By DOUG FERGUSON
AP Golf Writer
KAPALUA, Hawaii (AP) — Xander Schauffele finished stronger than everyone around him Saturday, and it was good enough to keep a one-shot lead going into the final round of the Sentry Tournament of Champions.
Schauffele closed with three pars for a 2-under 71 as he tries to become only the third player to win back-to-back in this winners-only event at Kapalua, and the first since Geoff Ogilvy in 2010.
This was a matter of not losing ground in the final hour.
Justin Thomas, who won at Kapalua three years ago, ran off five birdies on the front nine to take the lead until his first three-putt bogey of the week on the 12th hole. He misjudged the wind on another 6-foot par putt at the 17th and failed to birdie the par-5 18th for a 38 on the back nine. That gave him a 69 and a sour taste.
Thomas will be in the final group as he goes for his third win in his last seven starts on the PGA Tour. But he typically scores well on the back nine, and he lost ground on this day.
“I felt like I really let a good one get away from me,” Thomas said.
Thomas wasn’t alone. Patrick Cantlay ran off three straight birdies to get into the mix, only to hit a tee shot out-of-bounds on the 14th and hit another tee shot into the waist-high weeds on the 18th, leading to bogey. He shot 39 on the back for a 73 and fell five shots behind.
Joaquin Niemann, who opened with a 66 on Thursday, failed to birdie the two par 5s and made bogeys on the two par 4s between them. He shot 39 on the back and had to settle for a 74, leaving him four shots behind.
Patrick Reed had a 74, eight shots worse than his round Friday, and he was in the group four shots behind.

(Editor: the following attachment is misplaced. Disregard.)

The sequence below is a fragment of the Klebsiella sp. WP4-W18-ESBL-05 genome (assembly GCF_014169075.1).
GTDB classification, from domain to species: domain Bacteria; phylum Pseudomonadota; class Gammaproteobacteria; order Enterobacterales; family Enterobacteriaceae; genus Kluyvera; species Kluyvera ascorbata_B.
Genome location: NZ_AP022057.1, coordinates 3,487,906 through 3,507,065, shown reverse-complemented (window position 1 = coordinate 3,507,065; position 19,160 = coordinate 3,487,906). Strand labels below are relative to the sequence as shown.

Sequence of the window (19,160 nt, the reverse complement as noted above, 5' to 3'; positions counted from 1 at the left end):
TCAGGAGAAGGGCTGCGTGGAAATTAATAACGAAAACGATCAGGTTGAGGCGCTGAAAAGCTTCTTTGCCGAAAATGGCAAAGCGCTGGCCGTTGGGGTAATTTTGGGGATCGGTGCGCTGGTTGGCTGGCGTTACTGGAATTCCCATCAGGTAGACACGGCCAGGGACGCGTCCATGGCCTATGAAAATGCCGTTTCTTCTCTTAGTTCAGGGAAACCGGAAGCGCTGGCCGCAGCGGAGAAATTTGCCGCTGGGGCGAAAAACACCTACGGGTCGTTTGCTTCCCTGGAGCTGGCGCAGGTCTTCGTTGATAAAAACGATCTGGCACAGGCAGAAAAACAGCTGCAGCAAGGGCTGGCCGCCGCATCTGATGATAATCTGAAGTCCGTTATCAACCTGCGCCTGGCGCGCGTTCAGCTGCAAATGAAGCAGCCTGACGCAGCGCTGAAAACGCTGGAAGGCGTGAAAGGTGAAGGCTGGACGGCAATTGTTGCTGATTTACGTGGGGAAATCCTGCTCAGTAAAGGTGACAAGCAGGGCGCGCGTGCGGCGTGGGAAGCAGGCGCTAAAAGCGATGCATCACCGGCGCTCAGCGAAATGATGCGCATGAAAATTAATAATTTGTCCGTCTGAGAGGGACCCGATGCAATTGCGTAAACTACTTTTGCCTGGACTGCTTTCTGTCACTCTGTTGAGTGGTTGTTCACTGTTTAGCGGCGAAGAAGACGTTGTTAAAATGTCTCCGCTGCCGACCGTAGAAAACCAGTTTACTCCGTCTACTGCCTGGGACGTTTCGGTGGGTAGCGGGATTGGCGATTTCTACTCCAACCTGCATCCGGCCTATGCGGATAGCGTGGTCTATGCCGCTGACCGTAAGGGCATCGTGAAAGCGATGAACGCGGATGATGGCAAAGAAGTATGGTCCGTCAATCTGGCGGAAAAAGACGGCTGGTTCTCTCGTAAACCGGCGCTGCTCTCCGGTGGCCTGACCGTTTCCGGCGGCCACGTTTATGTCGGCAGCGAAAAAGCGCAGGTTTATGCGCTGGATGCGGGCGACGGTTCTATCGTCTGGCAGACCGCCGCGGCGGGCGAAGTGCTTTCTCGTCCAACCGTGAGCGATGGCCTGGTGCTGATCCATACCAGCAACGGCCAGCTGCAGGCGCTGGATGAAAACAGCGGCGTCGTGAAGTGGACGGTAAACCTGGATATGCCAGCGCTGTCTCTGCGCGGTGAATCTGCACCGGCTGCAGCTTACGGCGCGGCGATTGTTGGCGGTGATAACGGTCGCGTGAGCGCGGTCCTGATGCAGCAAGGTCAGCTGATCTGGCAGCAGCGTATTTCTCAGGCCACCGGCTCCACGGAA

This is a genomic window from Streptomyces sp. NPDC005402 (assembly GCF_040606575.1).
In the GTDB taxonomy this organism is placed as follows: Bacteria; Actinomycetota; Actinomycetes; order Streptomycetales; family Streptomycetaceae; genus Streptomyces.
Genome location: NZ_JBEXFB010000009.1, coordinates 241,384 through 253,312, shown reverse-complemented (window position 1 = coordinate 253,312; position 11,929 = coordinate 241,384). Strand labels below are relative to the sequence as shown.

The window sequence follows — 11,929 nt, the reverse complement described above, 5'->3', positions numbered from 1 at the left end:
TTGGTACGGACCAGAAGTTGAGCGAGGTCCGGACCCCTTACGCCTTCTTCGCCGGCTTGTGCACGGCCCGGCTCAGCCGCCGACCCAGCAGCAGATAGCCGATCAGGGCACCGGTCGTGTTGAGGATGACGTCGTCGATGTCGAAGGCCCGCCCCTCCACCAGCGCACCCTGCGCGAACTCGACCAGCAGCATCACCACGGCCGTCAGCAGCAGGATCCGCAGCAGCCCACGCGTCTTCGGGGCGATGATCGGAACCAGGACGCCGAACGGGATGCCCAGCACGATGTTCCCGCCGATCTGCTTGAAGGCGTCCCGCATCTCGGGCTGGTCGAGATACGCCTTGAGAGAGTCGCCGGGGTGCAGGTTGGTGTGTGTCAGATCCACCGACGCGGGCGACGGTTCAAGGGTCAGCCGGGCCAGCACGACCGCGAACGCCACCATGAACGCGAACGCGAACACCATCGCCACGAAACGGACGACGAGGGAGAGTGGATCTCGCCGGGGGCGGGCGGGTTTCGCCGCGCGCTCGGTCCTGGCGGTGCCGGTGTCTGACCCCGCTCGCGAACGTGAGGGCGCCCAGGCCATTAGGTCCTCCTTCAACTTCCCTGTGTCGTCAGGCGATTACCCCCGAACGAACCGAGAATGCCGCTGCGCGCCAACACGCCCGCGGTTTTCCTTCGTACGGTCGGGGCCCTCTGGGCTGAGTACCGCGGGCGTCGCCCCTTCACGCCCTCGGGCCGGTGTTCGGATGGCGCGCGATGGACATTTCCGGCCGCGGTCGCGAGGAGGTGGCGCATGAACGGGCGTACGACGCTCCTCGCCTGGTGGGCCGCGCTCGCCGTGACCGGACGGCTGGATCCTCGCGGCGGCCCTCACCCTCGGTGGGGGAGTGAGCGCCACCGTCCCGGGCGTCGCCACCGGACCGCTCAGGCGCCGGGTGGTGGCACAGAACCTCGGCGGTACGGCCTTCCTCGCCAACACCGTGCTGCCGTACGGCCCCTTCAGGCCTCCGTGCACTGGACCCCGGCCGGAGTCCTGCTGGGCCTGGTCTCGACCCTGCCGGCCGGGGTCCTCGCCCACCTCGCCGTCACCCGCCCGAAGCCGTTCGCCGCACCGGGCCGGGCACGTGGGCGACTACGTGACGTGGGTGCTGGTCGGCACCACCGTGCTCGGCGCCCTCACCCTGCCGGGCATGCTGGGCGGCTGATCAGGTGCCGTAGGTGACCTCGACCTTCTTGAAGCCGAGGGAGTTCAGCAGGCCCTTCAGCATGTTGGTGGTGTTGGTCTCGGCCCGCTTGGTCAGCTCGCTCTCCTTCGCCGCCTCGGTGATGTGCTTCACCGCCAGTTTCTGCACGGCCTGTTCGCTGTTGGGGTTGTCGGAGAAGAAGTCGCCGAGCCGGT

Schauffele was at 11-under 212, the highest 54-hole score to lead at Kapalua since Vijay Singh was at 11 under in 2007.
Schauffele won last year by closing with a 62 to make up a five-shot deficit against Gary Woodland.
“I’ll probably lap the field with a 62,” he said.
Thomas is one who believes another 62 is out there if everything falls his way, even though the renovations to the Plantation Course are a big reason why scoring has been higher than usual.
The weather hasn’t helped. Saturday brought another dose of gusts in the 25 mph range, and occasional rain that showed up out of nowhere.
Schauffele was at even par through 13 holes — two early birdies, a long three-putt bogey and a bogey from the bunker on the par-3 11th — and briefly fell out of lead.
Thomas figured he was in a tough day at the start when dark clouds zoomed over the west tip of Maui and sent showers. Thomas jogged up the concrete toward the clubhouse to get more rain gear, rolling his eyes as he said sardonically, “Sweet.”
His golf was every bit of that. He stuffed a wedge on the opening hole for birdie. he ran off three straight birdies with two shots into 4 feet and a two-putt birdie. He finished the back nine with a 10-foot birdie putt.
It looked as though everything were going his way on the 12th when he pulled his tee shot. It landed in a bunker, bounced out and was headed for thick native grass when it struck a volunteer in the leg and caromed into play. But his wedge just crawled onto the green, and with a back pin, he three-putted.
Schauffele didn’t make a mistake after the 11th and returned to the lead. Now it’s about finishing, and even without a 62 by someone chasing him, it might not be easy.
Ten players were separated by four shots going into Sunday, a group that includes Woodland, Kevin Kisner, Jon Rahm and a pair of newcomers who won last year, Matthew Wolff and Colin Morikawa.
Missing from that group is Dustin Johnson, a two-time winner at Kapalua, who has left frustrated each day. Johnson was working his way into contention until his cut shot with the driver didn’t cut and went into the bushes. He hacked out, then dumped his next shot in the bunker and made double bogey. He hit another shot into the high grass for a penalty shot on the par-5 15th and had to scramble for par.
At one point three shots behind with two par 5s ahead of him, Johnson had to settle for a 71 and was six shots behind.
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